The balloons floating around the UMBC Campus a few weeks ago were associated with an introductory course (GES 286) in the Department of Geography and Environmental Systems (GES). Students in the course were out flying the balloons with digital cameras attached in an attempt to learn how remote sensing assists with data collection. The balloons were flown at an altitude of approximately 400 ft and the cameras were set to take pictures every 10 seconds in both the full color and the near Infrared portions of the electromagnetic spectrum. By combining specific parts of the images together students are able to determine whether vegetation is healthy or under stress. This method of data collection and mapping is being used around the country by a variety of people associated with Public Labs (http://publiclab.org/) (https://twitter.com/publiclab).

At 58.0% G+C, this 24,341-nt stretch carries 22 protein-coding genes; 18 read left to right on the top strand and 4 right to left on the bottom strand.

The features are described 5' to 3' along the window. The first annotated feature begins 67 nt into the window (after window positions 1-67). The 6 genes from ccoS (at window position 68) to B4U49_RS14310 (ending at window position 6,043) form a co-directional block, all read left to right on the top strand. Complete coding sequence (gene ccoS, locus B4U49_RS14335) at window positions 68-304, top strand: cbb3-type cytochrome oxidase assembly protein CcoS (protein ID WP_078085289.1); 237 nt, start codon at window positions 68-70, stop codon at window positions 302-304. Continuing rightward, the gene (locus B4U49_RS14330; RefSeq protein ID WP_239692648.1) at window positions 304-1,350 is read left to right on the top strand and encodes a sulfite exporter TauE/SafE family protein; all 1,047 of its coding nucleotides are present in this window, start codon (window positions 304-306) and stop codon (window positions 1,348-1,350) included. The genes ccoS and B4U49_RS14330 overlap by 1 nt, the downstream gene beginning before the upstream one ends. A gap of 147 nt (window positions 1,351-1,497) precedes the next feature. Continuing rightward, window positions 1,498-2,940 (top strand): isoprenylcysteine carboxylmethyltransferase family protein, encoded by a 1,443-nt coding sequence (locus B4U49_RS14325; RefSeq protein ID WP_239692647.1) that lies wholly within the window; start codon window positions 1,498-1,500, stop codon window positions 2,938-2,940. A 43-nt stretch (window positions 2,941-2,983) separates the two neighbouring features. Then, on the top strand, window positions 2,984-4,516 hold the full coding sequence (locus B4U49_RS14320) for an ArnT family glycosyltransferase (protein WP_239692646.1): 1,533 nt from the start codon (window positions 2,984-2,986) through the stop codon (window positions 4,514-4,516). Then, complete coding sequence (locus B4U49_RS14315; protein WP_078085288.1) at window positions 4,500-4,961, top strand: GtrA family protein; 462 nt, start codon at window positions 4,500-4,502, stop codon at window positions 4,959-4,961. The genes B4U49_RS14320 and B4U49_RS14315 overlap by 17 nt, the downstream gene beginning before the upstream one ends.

The original idea for this lab came from PhD candidate Jonathan Dandois, who works in Dr. Erle Ellis’ lab in the GES Department. The Ecosynth project (http://ecosynth.org/), at the center of Jonathan’s dissertation, focuses on the use of small and light-weight, hobbyist-grade automated multi-rotor copters to collect aerial photos to study forest canopy structure.
The Department of Geography and Environmental Systems offers GES 286 each semester, it meets the university requirement for a lab science, and includes a number of other labs (pictures from some of those labs are below) that allow students to explore the environment around UMBC. Students use state of the art GIS software in the department’s Geospatial Lab to help with analysis and display of the data they collect. The course is open to all UMBC students.
Remote Sensing with Balloons